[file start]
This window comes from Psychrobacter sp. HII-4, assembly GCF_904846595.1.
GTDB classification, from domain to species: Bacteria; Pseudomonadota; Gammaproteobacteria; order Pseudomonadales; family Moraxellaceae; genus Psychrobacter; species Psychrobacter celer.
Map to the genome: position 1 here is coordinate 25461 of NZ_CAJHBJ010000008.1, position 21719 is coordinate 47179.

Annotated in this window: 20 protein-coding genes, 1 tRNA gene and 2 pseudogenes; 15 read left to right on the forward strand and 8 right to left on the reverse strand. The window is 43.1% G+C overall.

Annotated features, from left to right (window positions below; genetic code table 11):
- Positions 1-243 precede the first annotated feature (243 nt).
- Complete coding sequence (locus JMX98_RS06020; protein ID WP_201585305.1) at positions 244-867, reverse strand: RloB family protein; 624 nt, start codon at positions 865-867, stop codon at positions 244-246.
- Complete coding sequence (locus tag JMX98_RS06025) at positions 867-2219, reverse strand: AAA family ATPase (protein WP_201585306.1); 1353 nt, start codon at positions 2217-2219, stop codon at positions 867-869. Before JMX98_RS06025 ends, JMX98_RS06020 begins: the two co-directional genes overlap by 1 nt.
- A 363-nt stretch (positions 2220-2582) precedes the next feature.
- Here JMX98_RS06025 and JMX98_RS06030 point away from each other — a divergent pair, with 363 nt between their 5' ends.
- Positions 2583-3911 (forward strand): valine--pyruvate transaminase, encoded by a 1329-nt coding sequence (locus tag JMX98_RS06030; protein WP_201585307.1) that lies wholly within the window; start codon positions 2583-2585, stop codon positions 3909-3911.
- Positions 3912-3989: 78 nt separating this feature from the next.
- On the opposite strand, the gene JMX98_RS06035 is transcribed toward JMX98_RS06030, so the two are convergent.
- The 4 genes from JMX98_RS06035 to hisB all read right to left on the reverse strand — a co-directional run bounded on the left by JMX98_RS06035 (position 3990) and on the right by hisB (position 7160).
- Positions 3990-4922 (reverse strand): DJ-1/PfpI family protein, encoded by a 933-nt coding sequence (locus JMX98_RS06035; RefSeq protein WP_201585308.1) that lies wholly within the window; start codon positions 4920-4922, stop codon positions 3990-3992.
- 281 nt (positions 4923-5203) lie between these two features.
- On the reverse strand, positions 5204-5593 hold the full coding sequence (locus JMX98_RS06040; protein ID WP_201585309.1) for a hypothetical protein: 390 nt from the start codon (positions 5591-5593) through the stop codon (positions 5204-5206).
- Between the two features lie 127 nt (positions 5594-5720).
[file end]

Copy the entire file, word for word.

This window comes from Psychrobacter sp. HII-4, assembly GCF_904846595.1.
GTDB classification, from domain to species: Bacteria; Pseudomonadota; Gammaproteobacteria; order Pseudomonadales; family Moraxellaceae; genus Psychrobacter; species Psychrobacter celer.
Map to the genome: position 1 here is coordinate 25461 of NZ_CAJHBJ010000008.1, position 21719 is coordinate 47179.

Annotated in this window: 20 protein-coding genes, 1 tRNA gene and 2 pseudogenes; 15 read left to right on the forward strand and 8 right to left on the reverse strand. The window is 43.1% G+C overall.

Annotated features, from left to right (window positions below; genetic code table 11):
- Positions 1-243 precede the first annotated feature (243 nt).
- Complete coding sequence (locus JMX98_RS06020; protein ID WP_201585305.1) at positions 244-867, reverse strand: RloB family protein; 624 nt, start codon at positions 865-867, stop codon at positions 244-246.
- Complete coding sequence (locus tag JMX98_RS06025) at positions 867-2219, reverse strand: AAA family ATPase (protein WP_201585306.1); 1353 nt, start codon at positions 2217-2219, stop codon at positions 867-869. Before JMX98_RS06025 ends, JMX98_RS06020 begins: the two co-directional genes overlap by 1 nt.
- A 363-nt stretch (positions 2220-2582) precedes the next feature.
- Here JMX98_RS06025 and JMX98_RS06030 point away from each other — a divergent pair, with 363 nt between their 5' ends.
- Positions 2583-3911 (forward strand): valine--pyruvate transaminase, encoded by a 1329-nt coding sequence (locus tag JMX98_RS06030; protein WP_201585307.1) that lies wholly within the window; start codon positions 2583-2585, stop codon positions 3909-3911.
- Positions 3912-3989: 78 nt separating this feature from the next.
- On the opposite strand, the gene JMX98_RS06035 is transcribed toward JMX98_RS06030, so the two are convergent.
- The 4 genes from JMX98_RS06035 to hisB all read right to left on the reverse strand — a co-directional run bounded on the left by JMX98_RS06035 (position 3990) and on the right by hisB (position 7160).
- Positions 3990-4922 (reverse strand): DJ-1/PfpI family protein, encoded by a 933-nt coding sequence (locus JMX98_RS06035; RefSeq protein WP_201585308.1) that lies wholly within the window; start codon positions 4920-4922, stop codon positions 3990-3992.
- 281 nt (positions 4923-5203) lie between these two features.
- On the reverse strand, positions 5204-5593 hold the full coding sequence (locus JMX98_RS06040; protein ID WP_201585309.1) for a hypothetical protein: 390 nt from the start codon (positions 5591-5593) through the stop codon (positions 5204-5206).
- Between the two features lie 127 nt (positions 5594-5720).